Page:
Is 'Rogue One' really an undercover heist flick? Here's a sampling of what national critics are saying about the latest "Star Wars" installment.

Share story

There is a darkness in “Rogue One: A Star Wars Story,” both in the tone of the story and in the colors used to depict it. Unlike the movie that follows, “A New Hope” (known by most as “Star Wars”), this latest installment is bleak and the casualties are sobering.

The movie, which opens Thursday, Dec. 15, in theaters nationwide, has received mostly positive reviews and it’s poised to be the biggest blockbuster of the year.

In a review for the Seattle Times, Soren Anderson wrote: “Unlike ‘A New Hope,’ with its bright colors and rollicking action sequences, ‘Rogue One’ is bathed in shades of gray, a grim foreshadowing of a joltingly high level of loss among the story’s principal players.”

The story follows a group of rag-tag rebels tasked with stealing the plans to the Death Star, a gargantuan weapon that is the destroyer of worlds.

Here’s what the national critics are saying about the first stand-alone chapter of the “Star Wars” franchise:

Richard Brody of the New Yorker wonders: “Is It Time to Abandon the “Star Wars” Franchise?“:

Lobotomized and depersonalized, “Rogue One: A Star Wars Story,” the latest entry in the film franchise, is a pure and perfect product that makes last year’s flavor, “Star Wars: The Force Awakens,” feel like an exemplar of hands-on humanistic warmth and dramatic intimacy. Sure, J. J. Abrams’s movie offered merely effectively packaged simulacra of such values — but at least he tried. The director of “Rogue One,” Gareth Edwards, has stepped into a mythopoetic stew so half-baked and overcooked, a morass of pre-instantly overanalyzed implications of such shuddering impact to the series’ fundamentalists, that he lumbers through, seemingly stunned or constrained or cautious to the vanishing point of passivity, and lets neither the characters nor the formidable cast of actors nor even the special effects, of which he has previously proved himself to be a master, come anywhere close to life.

A.O. Scott of the New York Times wonders where this latest episode fits with rest of the “Star Wars” cycle:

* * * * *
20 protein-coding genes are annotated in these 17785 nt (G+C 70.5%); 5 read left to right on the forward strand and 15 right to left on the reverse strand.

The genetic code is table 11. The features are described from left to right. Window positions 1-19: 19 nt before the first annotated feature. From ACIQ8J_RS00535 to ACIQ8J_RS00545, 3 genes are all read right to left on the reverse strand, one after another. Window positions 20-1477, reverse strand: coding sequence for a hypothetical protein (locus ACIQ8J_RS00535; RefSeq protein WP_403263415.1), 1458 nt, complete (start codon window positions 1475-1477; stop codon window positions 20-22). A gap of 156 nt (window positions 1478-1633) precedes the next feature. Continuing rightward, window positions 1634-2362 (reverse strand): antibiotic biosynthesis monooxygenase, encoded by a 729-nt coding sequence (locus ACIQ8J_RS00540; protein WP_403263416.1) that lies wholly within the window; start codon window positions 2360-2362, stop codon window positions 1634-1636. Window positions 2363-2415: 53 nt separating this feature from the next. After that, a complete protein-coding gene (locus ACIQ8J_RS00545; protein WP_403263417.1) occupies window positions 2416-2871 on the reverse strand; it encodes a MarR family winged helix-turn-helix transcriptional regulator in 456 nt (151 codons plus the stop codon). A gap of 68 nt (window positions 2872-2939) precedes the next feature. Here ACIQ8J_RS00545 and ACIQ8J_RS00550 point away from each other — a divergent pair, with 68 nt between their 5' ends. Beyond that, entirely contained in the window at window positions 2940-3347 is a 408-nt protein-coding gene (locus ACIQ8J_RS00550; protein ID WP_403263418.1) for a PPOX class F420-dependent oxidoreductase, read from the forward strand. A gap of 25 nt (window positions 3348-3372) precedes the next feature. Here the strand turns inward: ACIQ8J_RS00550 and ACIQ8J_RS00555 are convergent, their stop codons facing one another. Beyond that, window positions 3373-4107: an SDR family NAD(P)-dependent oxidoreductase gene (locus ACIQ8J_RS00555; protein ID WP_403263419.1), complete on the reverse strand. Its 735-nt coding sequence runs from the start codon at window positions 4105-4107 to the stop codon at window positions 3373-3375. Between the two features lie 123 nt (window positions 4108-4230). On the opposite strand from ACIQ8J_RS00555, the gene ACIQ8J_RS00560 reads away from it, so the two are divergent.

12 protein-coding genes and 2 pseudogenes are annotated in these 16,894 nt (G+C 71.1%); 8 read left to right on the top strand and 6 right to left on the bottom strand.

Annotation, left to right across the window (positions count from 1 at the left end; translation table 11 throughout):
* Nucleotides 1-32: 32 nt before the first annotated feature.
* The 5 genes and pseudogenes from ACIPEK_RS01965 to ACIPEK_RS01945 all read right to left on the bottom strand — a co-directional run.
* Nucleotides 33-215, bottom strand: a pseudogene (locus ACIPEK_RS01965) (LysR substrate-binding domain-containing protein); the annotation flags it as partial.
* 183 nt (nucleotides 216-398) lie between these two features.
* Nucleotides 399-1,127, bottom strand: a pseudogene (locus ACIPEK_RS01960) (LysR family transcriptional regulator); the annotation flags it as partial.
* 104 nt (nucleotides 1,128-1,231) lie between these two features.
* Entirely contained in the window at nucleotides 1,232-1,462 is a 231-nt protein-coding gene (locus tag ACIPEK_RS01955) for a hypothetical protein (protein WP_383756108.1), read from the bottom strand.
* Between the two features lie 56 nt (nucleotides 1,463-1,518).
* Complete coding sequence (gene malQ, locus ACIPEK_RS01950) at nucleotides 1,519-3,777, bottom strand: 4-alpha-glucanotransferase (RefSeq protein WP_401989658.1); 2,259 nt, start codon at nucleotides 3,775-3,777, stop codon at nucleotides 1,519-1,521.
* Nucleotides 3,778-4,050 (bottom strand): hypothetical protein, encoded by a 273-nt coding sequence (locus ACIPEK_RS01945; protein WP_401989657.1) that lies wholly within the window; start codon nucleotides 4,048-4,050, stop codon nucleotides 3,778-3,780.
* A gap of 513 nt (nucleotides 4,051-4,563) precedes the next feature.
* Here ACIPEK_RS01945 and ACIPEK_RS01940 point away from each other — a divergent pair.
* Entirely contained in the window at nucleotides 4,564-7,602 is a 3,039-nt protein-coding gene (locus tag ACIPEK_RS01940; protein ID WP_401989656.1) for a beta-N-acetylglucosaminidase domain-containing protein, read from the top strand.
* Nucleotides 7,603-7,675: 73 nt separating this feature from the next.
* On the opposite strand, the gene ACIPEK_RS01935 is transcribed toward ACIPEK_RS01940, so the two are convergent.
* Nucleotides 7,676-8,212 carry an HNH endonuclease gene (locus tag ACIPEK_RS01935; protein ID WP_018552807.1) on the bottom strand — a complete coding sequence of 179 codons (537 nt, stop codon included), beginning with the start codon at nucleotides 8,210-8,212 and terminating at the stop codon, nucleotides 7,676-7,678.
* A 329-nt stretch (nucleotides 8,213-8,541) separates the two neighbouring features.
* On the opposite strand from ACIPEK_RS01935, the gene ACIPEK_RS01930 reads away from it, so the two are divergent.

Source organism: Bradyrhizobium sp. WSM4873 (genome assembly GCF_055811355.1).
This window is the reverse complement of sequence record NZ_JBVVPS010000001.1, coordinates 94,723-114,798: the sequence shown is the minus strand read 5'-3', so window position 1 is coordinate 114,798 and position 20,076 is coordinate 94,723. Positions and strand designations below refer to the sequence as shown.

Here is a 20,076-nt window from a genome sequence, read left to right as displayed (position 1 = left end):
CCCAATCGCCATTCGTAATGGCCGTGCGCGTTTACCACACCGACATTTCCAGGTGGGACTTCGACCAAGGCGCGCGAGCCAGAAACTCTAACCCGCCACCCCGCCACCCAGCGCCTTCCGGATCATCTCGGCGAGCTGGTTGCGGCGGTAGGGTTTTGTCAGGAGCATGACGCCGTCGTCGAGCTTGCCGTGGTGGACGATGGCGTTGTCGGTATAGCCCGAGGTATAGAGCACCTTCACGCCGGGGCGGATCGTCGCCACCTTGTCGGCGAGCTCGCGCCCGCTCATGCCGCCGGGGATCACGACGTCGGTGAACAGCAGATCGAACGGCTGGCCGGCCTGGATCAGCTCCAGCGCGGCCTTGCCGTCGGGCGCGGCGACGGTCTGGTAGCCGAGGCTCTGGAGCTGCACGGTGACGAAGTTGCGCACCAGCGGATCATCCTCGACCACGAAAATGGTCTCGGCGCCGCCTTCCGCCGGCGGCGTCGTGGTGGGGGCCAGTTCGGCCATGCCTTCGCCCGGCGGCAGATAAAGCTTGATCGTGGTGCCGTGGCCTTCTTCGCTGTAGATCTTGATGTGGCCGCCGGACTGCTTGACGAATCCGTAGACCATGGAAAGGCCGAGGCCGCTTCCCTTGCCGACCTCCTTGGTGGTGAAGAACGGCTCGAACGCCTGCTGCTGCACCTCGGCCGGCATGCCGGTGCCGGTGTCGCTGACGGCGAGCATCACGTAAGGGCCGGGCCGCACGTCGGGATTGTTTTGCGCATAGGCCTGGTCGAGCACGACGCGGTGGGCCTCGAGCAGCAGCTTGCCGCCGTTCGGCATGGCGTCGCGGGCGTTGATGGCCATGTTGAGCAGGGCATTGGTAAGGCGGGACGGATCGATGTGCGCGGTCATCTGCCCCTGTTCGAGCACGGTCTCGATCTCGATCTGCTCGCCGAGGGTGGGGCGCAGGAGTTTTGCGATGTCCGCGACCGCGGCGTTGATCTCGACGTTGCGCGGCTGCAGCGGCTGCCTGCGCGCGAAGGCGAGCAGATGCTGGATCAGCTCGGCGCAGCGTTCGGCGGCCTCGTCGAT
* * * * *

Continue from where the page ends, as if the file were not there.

Millions of people will sit through this thoroughly mediocre movie (directed with basic competence by Gareth Edwards from a surprisingly hackish script by Chris Weitz and Tony Gilroy) and convince themselves that it’s perfectly delightful. It’s so much easier to obey than to resist.

All the pieces are there, in other words, like Lego figures in a box. The problem is that the filmmakers haven’t really bothered to think of anything very interesting to do with them.

Peter Travers of Rolling Stone hails it as a blast from the past:

Taking place just before the events of the first released Star Wars movie in 1977, this spin-off/prequel has the same primitive, lived-in, emotional, loopy, let’s-put-on-a-show spirit that made us fall in love with the original trilogy. As a movie, it can feel alternately slow and rushed, cobbled together out of spare parts, and in need of more time on the drawing board. But the damn thing is alive and bursting with the euphoric joy of discovery that caught us up in the adventurous fun nearly four decades ago. 

Chris Nashawaty of Entertainment Weekly says it answers the question most rabid “Star Wars” fans have pondered: “How did Princess Leia come to possess the plans to the Death Star that she hides in R2-D2 at the beginning of that film?”

Rogue One is a Star Wars film, yes. And it feels epic. But what it really is at its core (underneath all of the gee-whiz special FX) is a heist flick. This motley band of thieves and scoundrels has to nick some blueprints. It’s Ocean’s 11 in space. And while the movie sags a bit in the middle (where it gets weighed down with exposition), the third-act heist is white-knuckle stuff. It’s when the movie really goes into hyperdrive.

Peter Debruge of Variety says it is the perfect set up for George Lucas’ 1977 original:

Not only does “Rogue One” overlap ever so slightly with “A New Hope,” but it takes that blockbuster’s biggest weakness — that a small one-man fighter can blow up a battlestation the size of a class-four moon — and actually turns this egregious design flaw into an asset. Now we know why the Death Star has an Achilles’ heel and how that information fell into Princess Leia’s hands. Plus (and here’s the aspect that should send longtime “Star Wars” fans into ecstatic orbit), director Gareth Edwards has finally made the first “Star Wars” movie for grown-ups.

Justin Chang of the LA Times says the movie is uneven, but thrilling:

A similar sense of dramatic convergence materializes during “Rogue One’s” pulse-quickening endgame, which offers the curious satisfaction of turning an unfinished story — a heroic mission in service of a deferred moment of victory — into a resonant pop-cultural moment. As the puzzle pieces snap into place, with a level of precision and economy that honors and even transcends the narrative foundation of “A New Hope,” “Rogue One” at last finds its own reason for being. For one thrilling final stretch, everything old really is new again.

Want to reminiscence about “Star Wars”? Look back at this timeline.